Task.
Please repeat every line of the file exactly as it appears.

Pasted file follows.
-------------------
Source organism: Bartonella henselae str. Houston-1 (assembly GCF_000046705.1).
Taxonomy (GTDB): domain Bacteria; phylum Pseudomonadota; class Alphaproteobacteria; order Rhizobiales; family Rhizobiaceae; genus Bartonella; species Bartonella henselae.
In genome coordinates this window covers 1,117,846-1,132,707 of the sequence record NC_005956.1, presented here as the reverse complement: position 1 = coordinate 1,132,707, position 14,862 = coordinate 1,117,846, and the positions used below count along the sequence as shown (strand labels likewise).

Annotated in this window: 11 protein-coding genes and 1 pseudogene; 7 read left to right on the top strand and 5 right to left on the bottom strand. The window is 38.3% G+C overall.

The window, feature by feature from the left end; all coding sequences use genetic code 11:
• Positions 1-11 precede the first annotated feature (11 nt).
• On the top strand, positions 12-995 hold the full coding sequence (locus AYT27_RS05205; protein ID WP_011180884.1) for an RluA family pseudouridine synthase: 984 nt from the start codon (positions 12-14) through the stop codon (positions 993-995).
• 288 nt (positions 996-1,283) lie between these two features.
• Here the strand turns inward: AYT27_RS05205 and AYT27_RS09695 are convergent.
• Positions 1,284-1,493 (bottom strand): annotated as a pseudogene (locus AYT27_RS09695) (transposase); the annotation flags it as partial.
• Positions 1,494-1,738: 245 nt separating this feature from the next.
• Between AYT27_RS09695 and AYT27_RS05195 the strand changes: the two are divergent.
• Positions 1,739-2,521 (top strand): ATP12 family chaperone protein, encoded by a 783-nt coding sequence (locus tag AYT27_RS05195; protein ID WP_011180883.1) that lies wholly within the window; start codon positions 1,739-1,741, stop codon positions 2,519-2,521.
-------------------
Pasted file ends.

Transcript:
Source organism: Bartonella henselae str. Houston-1 (assembly GCF_000046705.1).
Taxonomy (GTDB): domain Bacteria; phylum Pseudomonadota; class Alphaproteobacteria; order Rhizobiales; family Rhizobiaceae; genus Bartonella; species Bartonella henselae.
In genome coordinates this window covers 1,117,846-1,132,707 of the sequence record NC_005956.1, presented here as the reverse complement: position 1 = coordinate 1,132,707, position 14,862 = coordinate 1,117,846, and the positions used below count along the sequence as shown (strand labels likewise).

Annotated in this window: 11 protein-coding genes and 1 pseudogene; 7 read left to right on the top strand and 5 right to left on the bottom strand. The window is 38.3% G+C overall.

The window, feature by feature from the left end; all coding sequences use genetic code 11:
• Positions 1-11 precede the first annotated feature (11 nt).
• On the top strand, positions 12-995 hold the full coding sequence (locus AYT27_RS05205; protein ID WP_011180884.1) for an RluA family pseudouridine synthase: 984 nt from the start codon (positions 12-14) through the stop codon (positions 993-995).
• 288 nt (positions 996-1,283) lie between these two features.
• Here the strand turns inward: AYT27_RS05205 and AYT27_RS09695 are convergent.
• Positions 1,284-1,493 (bottom strand): annotated as a pseudogene (locus AYT27_RS09695) (transposase); the annotation flags it as partial.
• Positions 1,494-1,738: 245 nt separating this feature from the next.
• Between AYT27_RS09695 and AYT27_RS05195 the strand changes: the two are divergent.
• Positions 1,739-2,521 (top strand): ATP12 family chaperone protein, encoded by a 783-nt coding sequence (locus tag AYT27_RS05195; protein ID WP_011180883.1) that lies wholly within the window; start codon positions 1,739-1,741, stop codon positions 2,519-2,521.